UNL Family Economist: In Tough Economy, Take Charge of Finances

UNL Family Economist: In Tough Economy, Take Charge of Finances

January 21, 2009

With bad national economic news at every turn, it is important that people take steps to protect their own finances, a University of Nebraska-Lincoln Extension family economics specialist said.

 

"A lot of people are in a financial panic right now," said Kathleen Prochaska-Cue. "The first thing for people to do is stop and look at where their money is going."

Cash Flow Planning

Prochaska-Cue encourages cash flow planning, in which individuals and families track their income and expenses carefully for at least three to six months. That will tell them what they are spending money on and how much income they are getting.

Cash flow planning is different from budgeting in that it shows the timing of money flowing in and out in addition to the amounts. It may be useful to do cash flow planning twice a month to reflect biweekly paychecks or additional expenses, she said.

A step-by-step guide to cash flow planning can be found in Prochaska-Cue's NebGuide, Planning and Tracking Income and Expenses Through Time: Cash Flow Planning (G1789).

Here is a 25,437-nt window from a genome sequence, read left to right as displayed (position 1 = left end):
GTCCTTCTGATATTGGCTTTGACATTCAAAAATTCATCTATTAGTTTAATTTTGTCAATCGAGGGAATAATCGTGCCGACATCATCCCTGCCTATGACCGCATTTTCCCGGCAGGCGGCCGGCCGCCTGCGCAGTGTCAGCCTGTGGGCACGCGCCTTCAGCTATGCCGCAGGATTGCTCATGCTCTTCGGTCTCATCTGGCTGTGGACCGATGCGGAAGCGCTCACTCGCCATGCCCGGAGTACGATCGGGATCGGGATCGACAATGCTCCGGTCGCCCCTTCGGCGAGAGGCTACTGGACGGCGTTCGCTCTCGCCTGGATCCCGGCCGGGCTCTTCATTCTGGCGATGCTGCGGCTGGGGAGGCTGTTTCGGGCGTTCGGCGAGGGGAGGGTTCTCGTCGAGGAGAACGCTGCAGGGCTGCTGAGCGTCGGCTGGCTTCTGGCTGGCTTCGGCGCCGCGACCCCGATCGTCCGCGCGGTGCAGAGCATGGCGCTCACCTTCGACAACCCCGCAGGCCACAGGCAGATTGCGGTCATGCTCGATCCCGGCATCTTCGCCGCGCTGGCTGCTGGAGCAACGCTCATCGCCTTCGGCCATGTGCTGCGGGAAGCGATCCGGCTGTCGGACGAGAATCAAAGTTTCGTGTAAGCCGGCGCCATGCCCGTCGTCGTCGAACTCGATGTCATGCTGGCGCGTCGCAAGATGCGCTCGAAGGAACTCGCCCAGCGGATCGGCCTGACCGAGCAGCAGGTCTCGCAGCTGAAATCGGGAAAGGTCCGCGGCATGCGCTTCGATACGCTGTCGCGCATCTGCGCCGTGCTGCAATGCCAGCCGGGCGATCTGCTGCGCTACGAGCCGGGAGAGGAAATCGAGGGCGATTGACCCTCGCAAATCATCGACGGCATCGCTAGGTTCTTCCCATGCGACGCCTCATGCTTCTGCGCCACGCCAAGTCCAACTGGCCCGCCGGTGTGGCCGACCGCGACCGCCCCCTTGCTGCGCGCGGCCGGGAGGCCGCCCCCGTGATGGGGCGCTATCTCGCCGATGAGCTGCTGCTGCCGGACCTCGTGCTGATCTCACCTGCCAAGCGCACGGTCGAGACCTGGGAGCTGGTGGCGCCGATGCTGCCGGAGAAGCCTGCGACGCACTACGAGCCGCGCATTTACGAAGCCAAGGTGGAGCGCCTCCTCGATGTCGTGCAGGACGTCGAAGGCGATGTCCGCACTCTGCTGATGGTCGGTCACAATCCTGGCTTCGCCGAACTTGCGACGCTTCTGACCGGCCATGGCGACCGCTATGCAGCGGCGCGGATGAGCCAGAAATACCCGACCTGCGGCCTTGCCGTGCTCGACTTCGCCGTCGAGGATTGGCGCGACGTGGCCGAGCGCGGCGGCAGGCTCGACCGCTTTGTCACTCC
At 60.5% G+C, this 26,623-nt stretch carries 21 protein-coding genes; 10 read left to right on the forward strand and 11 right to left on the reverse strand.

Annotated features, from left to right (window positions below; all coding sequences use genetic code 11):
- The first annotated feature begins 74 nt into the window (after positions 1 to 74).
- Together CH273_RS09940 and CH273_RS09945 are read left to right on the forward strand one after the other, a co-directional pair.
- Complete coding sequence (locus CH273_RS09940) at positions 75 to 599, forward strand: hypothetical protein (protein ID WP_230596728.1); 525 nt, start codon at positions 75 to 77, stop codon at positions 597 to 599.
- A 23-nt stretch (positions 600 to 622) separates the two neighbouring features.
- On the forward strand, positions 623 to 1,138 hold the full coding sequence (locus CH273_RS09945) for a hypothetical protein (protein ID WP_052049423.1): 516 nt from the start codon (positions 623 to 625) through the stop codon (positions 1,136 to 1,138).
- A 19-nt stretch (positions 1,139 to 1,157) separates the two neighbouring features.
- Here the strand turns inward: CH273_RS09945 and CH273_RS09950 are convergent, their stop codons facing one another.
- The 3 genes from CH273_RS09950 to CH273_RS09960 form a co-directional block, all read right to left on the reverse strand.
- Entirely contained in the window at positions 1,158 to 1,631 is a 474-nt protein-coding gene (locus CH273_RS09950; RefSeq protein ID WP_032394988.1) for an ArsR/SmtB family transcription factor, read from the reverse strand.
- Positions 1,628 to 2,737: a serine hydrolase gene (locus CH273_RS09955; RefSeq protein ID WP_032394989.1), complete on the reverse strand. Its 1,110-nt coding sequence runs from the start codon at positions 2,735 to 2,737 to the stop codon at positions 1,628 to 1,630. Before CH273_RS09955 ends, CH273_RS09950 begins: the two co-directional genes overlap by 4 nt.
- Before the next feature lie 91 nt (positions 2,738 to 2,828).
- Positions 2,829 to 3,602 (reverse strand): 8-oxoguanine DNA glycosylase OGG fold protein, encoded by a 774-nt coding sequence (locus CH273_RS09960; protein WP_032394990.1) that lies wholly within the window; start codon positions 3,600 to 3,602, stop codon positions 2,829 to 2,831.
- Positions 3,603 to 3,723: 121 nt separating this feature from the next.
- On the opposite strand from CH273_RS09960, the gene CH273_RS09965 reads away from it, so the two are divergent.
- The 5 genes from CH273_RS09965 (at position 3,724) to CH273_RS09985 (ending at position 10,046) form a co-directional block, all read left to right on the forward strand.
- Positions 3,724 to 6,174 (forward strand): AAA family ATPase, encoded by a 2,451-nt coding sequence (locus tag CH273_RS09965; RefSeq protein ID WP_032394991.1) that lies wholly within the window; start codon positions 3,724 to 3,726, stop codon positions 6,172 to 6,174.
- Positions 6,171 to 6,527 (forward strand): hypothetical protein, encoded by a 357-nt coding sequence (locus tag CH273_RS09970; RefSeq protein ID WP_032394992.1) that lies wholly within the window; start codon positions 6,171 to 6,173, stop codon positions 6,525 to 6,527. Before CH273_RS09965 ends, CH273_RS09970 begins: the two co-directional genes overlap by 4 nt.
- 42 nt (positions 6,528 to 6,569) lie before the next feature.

Cash flow planning can be done on a computer spreadsheet or on a piece of paper, which should be written in pencil so changes can be made, she said. The plan will end up with a total number spent on expenses and a total number for income.

"You get to the bottom line and hope to have a positive number or at least a zero," Prochaska-Cue said. "For most of us it will have a negative number. That's when you go back and look at expenses."

When expenses are higher than income, expenses will need to be cut in areas that are more discretionary, such as entertainment and food, she said. For example, reducing the number of trips to restaurants will help, as will smaller reductions like fewer visits to coffee shops and vending machines.

Debt Reduction

Another important step for individuals or families is to look at the use of credit, particularly credit cards. People often need to go on a "spending diet" and put more money toward paying off debt.

Debt reduction can be done one of two ways. The common sense approach is paying off a debt with the highest interest rate. However, people may find a better feeling of accomplishment if they pay off the easiest debt first and get that off their radar screen, she said.

"Once you get that one paid off then put as much money as you can to the next one," she said.

Prochaska-Cue also advises people getting a tax refund to use it to pay down debt. UNL's Pay Down Debt Web site has practical guidance to help eliminate debt.

Lori McGinnis
IANR News Service